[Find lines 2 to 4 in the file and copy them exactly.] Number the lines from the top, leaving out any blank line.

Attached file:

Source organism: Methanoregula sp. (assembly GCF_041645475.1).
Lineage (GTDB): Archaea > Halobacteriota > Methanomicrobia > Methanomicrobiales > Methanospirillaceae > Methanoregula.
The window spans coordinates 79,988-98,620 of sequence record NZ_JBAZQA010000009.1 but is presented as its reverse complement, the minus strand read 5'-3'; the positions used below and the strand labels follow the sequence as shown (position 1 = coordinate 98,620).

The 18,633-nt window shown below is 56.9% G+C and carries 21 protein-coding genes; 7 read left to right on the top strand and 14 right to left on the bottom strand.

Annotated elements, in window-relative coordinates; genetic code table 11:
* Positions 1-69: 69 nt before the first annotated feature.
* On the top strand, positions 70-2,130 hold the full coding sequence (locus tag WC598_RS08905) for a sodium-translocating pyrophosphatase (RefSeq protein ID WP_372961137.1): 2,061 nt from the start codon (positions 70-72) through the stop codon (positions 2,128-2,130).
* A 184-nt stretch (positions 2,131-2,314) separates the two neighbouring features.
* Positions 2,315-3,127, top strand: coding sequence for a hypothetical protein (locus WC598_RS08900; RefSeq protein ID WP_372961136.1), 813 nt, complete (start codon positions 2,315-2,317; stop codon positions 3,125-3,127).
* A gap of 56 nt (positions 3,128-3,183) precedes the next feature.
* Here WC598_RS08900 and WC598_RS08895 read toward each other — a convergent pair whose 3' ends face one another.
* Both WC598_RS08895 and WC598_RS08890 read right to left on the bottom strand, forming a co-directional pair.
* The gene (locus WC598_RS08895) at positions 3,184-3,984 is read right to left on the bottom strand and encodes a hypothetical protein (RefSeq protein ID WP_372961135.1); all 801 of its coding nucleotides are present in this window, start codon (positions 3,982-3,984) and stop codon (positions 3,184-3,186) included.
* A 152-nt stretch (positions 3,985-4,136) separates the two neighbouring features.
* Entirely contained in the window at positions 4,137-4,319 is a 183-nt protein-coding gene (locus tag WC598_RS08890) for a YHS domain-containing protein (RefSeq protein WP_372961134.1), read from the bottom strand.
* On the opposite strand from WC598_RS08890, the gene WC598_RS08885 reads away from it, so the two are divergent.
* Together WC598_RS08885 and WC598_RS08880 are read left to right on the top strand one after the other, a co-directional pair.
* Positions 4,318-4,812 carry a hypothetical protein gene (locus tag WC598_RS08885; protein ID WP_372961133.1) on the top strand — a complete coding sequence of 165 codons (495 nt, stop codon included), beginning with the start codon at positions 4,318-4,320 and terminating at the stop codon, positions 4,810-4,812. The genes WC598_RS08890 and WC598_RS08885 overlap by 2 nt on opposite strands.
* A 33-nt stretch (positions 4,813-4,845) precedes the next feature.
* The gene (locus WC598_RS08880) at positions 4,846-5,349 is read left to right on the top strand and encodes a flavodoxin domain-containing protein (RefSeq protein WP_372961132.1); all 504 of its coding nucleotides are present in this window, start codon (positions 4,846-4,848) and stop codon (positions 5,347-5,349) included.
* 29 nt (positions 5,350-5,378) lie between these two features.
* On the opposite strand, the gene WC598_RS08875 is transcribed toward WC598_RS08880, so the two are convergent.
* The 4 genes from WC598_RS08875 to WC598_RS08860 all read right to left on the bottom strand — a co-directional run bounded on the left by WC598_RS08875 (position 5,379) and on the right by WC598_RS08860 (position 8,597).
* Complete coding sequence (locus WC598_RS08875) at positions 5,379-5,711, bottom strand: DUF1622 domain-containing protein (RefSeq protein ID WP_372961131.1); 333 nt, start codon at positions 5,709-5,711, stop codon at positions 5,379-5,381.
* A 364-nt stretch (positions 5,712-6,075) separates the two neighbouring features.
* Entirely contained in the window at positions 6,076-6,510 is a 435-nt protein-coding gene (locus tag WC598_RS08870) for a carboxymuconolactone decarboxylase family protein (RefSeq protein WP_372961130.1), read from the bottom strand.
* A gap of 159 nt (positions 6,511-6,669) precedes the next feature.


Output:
Lineage (GTDB): Archaea > Halobacteriota > Methanomicrobia > Methanomicrobiales > Methanospirillaceae > Methanoregula.
The window spans coordinates 79,988-98,620 of sequence record NZ_JBAZQA010000009.1 but is presented as its reverse complement, the minus strand read 5'-3'; the positions used below and the strand labels follow the sequence as shown (position 1 = coordinate 98,620).

The 18,633-nt window shown below is 56.9% G+C and carries 21 protein-coding genes; 7 read left to right on the top strand and 14 right to left on the bottom strand.